I wonder if the “no photographs” policy was to ensure that pictures of the tiny courses didn’t appear on the Internet?

 

 

Parcel Season

Monday, November 30th, 2015

Coming up to Christmas we get a lot of post.  The Japanese postal service and the various couriers that are used are impressive.  I have received many parcels addressed incorrectly in English.  Sometimes these find their way here because the couriers ring the apartment in advance to check the address.  Lately we have received quite a few parcels with the wrong apartment number, and they usually work that out without asking.  My favourite though was a parcel addressed to:

MINAMIZE JUST

Which is the strangest spelling I’ve seen yet of Minami-senju.

 

I <3 Garbage Room

Sunday, September 27th, 2015

When I first moved to Japan I found it hard to understand how to sort out garbage.  (I used to call it rubbish, but no-one knew what I was talking about.) There were so many things that need separated.  Burnable waste, non-burnable waste, PET bottles, glass bottles, cans, cartons, cardboard, paper, and white food trays.  There is also a separate garbage collection for items that are bigger than the 45L bags that we are expected to use.

We’ve been renting in Tokyo for a while and lately have been thinking of buying.  When we went to look at new houses I saw a yellow basket sitting outside one of them.  I haven’t had to deal with communal recycling baskets since we moved to this apartment.  I stared at it trying to remember if it was for cans or bottles… and then all the horrors of garbage came back to me.  I have learnt how to separate garbage but I no longer have to worry about when it needs put outside.  In our current apartment we have a garbage room.   It’s an amazing place full of bins for all the different types of garbage.  I no longer have to wait for the two days in a week when I can get rid of smelly food stuff from my apartment, and I don’t need to know which days are the right ones for different types of recycling, and I don’t need to store garbage in my apartment unless I’m too lazy to move it.

If I had a house I would have to learn the garbage cycle again.  Every day I would be putting out a different type of garbage.  I could end up responsible for washing out the baskets in the street, there would be crow nets, wild cats, and cleaning garbage off the street when a mess was made.  I would end up cleaning other people’s garbage off the street as I’m sure just like the last place we lived that they would blame the foreigners every time a crow attacked or some other person put their garbage out too soon.  I don’t actually mind helping out if there is garbage lying in the street as I love living in a clean city, but I disliked being blamed for this.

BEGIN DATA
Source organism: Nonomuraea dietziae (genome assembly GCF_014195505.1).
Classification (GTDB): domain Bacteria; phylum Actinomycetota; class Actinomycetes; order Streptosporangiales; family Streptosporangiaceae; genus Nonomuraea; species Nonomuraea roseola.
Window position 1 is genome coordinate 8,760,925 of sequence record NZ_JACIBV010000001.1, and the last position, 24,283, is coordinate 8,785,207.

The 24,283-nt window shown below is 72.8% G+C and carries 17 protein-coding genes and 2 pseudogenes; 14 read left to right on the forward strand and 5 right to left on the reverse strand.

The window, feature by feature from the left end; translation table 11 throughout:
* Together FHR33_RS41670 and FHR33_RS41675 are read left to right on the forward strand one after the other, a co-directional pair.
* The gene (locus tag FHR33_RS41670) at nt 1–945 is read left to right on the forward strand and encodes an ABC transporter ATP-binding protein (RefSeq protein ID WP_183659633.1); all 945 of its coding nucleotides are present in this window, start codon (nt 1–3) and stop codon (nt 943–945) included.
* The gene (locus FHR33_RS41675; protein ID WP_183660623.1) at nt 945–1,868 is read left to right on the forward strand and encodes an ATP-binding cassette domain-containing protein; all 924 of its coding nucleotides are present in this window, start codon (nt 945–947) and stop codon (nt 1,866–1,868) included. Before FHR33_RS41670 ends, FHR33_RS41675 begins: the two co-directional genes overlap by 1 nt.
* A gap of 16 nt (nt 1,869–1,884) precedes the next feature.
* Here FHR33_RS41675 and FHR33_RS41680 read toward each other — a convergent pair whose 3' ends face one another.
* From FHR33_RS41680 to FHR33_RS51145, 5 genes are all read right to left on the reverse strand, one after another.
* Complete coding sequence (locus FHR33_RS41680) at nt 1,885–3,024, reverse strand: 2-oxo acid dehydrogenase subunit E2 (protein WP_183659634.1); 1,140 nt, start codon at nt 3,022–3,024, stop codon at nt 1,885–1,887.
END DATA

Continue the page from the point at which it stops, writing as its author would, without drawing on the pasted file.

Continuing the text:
I did like the giant crows.  They seemed to know the schedule better than me and would sit on the electric cables outside our home just waiting for something tasty to be taken out.

Free Crow Nets

Free Crow Nets

Maybe houses are a better buy, because of the associated land, but I would miss my garbage room.

Silver Week

Monday, September 21st, 2015

It’s Silver Week.  A wonderful week that occurs every six or so years when 2 national holidays turn into 3.  Japanese law stipulates that if there is only one non-holiday in between two public holidays, that day should become an additional holiday, known as a Kokumin no kyūjitsu (Citizens’ Holiday).  Today is “Respect for the Aged Day” and  “Autumnal Equinox Day” is on Wednesday.

Major holidays are not a good time to travel in Japan so we have opted for staying at home.  We had friends over for a lazy weekend of playing games, eating junk food, and watching movies.  (I wasn’t expecting to like Zoolander, but it was O.K.)  We may venture out tomorrow to see a new apartment building but I won’t be surprised if we sleep late and forget all about that.  Marty is crazy about Splatoon, so much so that I’ve started to see squid creatures in my sleep, and if he plays to 4am again we may not get much done at all.  That’s not a problem though as I’m happy to be still for a few days.

It’s just a pity that the next one doesn’t take place until 2020!

New Vegetables

Friday, September 11th, 2015

I had a house guest recently, who was trying to find cilantro, and they asked me to identify some of the leafy green things in the store.  There were quite a few that I couldn’t identify so I took pictures of their names to translate them at home.  A translation hasn’t helped me much as I didn’t recognize their English names either.  I can buy  Malabar Spinach (つるむらさき), Jew’s Mallow (モロヘイヤ),  Angelica Keiskei (明日葉), and Japanese Honeywort (三つ葉).  My next task it to work out how to cook them.

Local Travel

Sunday, September 6th, 2015

One of the lovely things about YAPC::Asia being held in Tokyo is that it brings international speakers to the city.  And then I get to play tourist in my home country.

I remember the first time I went to Nikko in 1998.  We were looking forward to seeing the famous bridge but we couldn’t find it.  It was being restored at the time, so was completely covered up.  Thankfully this time it was on display.

Shinkyo Bridge, Nikko

Shinkyo Bridge, Nikko